Du Bois Essays

Du Bois Essays-79
in Foner 58), an endorsement for Blacks to fully realize their current situation and pursue success in whatever place they find themselves.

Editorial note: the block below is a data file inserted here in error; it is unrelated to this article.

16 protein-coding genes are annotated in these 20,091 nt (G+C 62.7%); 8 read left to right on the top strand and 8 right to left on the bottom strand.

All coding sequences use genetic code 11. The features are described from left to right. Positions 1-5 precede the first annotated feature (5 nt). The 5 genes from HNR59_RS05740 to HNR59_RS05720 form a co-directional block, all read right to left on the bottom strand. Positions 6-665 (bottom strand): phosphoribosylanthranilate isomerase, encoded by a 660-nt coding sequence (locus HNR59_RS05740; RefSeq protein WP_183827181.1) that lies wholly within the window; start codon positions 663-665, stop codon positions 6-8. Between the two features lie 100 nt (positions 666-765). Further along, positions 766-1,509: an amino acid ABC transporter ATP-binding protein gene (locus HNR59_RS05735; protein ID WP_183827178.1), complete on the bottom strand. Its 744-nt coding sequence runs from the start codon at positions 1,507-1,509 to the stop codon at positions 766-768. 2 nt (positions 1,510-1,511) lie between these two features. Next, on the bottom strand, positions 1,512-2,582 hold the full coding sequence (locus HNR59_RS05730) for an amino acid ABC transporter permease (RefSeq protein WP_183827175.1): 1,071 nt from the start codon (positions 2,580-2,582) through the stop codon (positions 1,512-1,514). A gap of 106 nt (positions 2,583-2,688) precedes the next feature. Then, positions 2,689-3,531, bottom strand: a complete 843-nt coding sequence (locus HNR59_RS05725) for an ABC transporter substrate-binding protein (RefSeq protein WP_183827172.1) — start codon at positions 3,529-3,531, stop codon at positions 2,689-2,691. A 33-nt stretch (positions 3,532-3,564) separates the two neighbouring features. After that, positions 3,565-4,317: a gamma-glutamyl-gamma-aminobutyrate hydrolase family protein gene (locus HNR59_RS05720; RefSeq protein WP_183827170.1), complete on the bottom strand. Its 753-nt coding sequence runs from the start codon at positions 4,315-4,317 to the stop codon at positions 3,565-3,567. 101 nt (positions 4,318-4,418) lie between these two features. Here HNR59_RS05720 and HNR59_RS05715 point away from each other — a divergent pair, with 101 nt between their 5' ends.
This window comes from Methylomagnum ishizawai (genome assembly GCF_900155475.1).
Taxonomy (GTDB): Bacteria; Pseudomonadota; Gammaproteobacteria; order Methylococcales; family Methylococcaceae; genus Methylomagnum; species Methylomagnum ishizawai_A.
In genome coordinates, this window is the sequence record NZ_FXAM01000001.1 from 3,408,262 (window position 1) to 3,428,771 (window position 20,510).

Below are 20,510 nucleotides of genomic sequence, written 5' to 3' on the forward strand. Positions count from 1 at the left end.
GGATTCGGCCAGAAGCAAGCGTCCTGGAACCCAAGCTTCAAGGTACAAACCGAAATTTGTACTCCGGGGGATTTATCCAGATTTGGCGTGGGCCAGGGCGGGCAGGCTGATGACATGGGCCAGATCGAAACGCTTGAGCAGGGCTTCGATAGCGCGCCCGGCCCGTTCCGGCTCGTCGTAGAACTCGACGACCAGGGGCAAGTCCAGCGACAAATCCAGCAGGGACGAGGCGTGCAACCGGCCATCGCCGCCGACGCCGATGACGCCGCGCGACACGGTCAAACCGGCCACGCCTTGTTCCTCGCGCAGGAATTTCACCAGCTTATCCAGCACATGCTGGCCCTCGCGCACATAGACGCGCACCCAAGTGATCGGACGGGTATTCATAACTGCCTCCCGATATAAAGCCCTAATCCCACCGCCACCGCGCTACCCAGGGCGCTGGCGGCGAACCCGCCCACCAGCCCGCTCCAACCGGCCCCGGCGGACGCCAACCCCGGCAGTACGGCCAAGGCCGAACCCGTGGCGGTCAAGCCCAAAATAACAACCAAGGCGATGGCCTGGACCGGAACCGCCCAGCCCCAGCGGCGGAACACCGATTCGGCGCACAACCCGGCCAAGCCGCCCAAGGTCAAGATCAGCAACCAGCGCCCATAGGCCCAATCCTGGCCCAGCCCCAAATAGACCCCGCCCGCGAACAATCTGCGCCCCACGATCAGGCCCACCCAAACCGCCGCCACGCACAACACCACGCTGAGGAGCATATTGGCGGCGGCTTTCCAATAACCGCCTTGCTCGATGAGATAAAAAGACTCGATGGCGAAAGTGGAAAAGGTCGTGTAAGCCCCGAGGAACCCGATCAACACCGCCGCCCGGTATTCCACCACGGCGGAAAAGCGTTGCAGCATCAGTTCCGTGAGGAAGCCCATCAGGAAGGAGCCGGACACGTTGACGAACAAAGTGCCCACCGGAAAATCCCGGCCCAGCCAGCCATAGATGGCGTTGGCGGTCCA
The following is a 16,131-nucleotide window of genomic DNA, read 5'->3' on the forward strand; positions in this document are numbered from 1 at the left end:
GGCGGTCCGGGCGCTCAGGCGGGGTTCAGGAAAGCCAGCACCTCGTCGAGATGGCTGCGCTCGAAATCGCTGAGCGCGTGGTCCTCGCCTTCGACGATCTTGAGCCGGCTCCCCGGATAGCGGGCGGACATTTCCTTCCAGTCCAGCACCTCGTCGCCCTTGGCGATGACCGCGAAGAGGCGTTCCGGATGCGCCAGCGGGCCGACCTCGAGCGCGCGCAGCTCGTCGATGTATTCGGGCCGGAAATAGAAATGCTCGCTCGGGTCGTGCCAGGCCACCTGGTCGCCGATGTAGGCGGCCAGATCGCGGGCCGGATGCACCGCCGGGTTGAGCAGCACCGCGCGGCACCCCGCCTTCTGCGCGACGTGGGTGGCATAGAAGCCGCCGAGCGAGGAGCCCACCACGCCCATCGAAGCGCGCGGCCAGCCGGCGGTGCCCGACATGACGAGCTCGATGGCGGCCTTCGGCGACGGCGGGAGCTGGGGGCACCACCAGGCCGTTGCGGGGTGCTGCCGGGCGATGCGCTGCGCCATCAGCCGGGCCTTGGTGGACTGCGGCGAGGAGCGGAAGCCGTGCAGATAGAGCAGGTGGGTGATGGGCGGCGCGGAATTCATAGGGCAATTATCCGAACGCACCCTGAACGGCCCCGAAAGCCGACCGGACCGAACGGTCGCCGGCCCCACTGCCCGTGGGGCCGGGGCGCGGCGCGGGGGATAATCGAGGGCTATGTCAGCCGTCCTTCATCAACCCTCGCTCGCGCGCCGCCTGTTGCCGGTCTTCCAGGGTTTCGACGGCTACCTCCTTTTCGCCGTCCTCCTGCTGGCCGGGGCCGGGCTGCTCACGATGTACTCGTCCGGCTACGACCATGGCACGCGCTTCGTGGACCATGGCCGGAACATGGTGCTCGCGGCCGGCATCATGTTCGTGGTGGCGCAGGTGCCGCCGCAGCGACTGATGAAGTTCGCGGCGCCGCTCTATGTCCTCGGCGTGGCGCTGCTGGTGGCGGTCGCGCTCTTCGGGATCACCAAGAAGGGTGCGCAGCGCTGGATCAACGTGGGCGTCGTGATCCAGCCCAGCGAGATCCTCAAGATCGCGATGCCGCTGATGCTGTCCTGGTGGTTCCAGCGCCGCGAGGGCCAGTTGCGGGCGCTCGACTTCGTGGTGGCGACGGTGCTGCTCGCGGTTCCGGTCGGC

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The introduction explains in detail both Chandler’s editorial approach and the volume’s position within the historiographical landscape.Washington, born a slave, educated, and head of the Tuskegee Institute in Alabama offered an opinion differing from many abolitionists (673).In his address, he posits the failure of Reconstruction stemming from Blacks seeking and being given political power when they possessed neither an education nor any political experience to effectively hold office (Washington goes on to communicate a nautical story with the moral being the phrase, “Cast down your bucket where you are” (qtd.Washington then uses his bucket phrase to address the Whites in attendance, encouraging them to live peaceably with their Black neighbors, to give them a chance to become successful while remaining separate, using the analogy that “…we can be as separate as the fingers, yet one as the hand in all things essential to mutual progress…” (59). Washington’s Atlanta Compromise entitled “A Critique of Booker T. Du Bois witnessed the effects of separate but equal conditions included in Washington’s address.Washington ends his speech with a plea for Blacks to focus more on the ability to earn a dollar than the privilege to spend a dollar (60). The “Atlanta Compromise” was a propagation of the idea that life was summed up in working and earning a living, however, Du Bois believes there are “…higher aims of life…” (62) which Blacks should pursue, namely self-respect.However, it is Du Bois’s overall intellectual journey, rather than a specific narrative, that Chandler wishes the reader to glean from this collection.To achieve Chandler’s vision, the essays are presented in a somewhat purist manner – in totality and in chronological order – leaving readers to deduce motifs, rather than these being highlighted by the editor’s own curation.Some citizens felt that Blacks should gradually gain exposure to the privileges of freedom and remain segregated, while others desired an immediate egalitarian participation in all aspects of civic life.These opposing viewpoints reveal the tension and debate over the definition of freedom in post-Reconstruction America. Washington’s address at the Atlanta Cotton Exposition in 1895 sought to find a middle ground for race relations in the South.Chandler’s volume is certainly a valuable collection – however, it is a book that does not fully embrace the wider audience it deserves.The introduction, for example, seems to speak almost exclusively to the editor’s peers, providing a level of detail – in a densely academic style – that might alienate ‘the beginning student’ (20) to whom Chandler reaches out.

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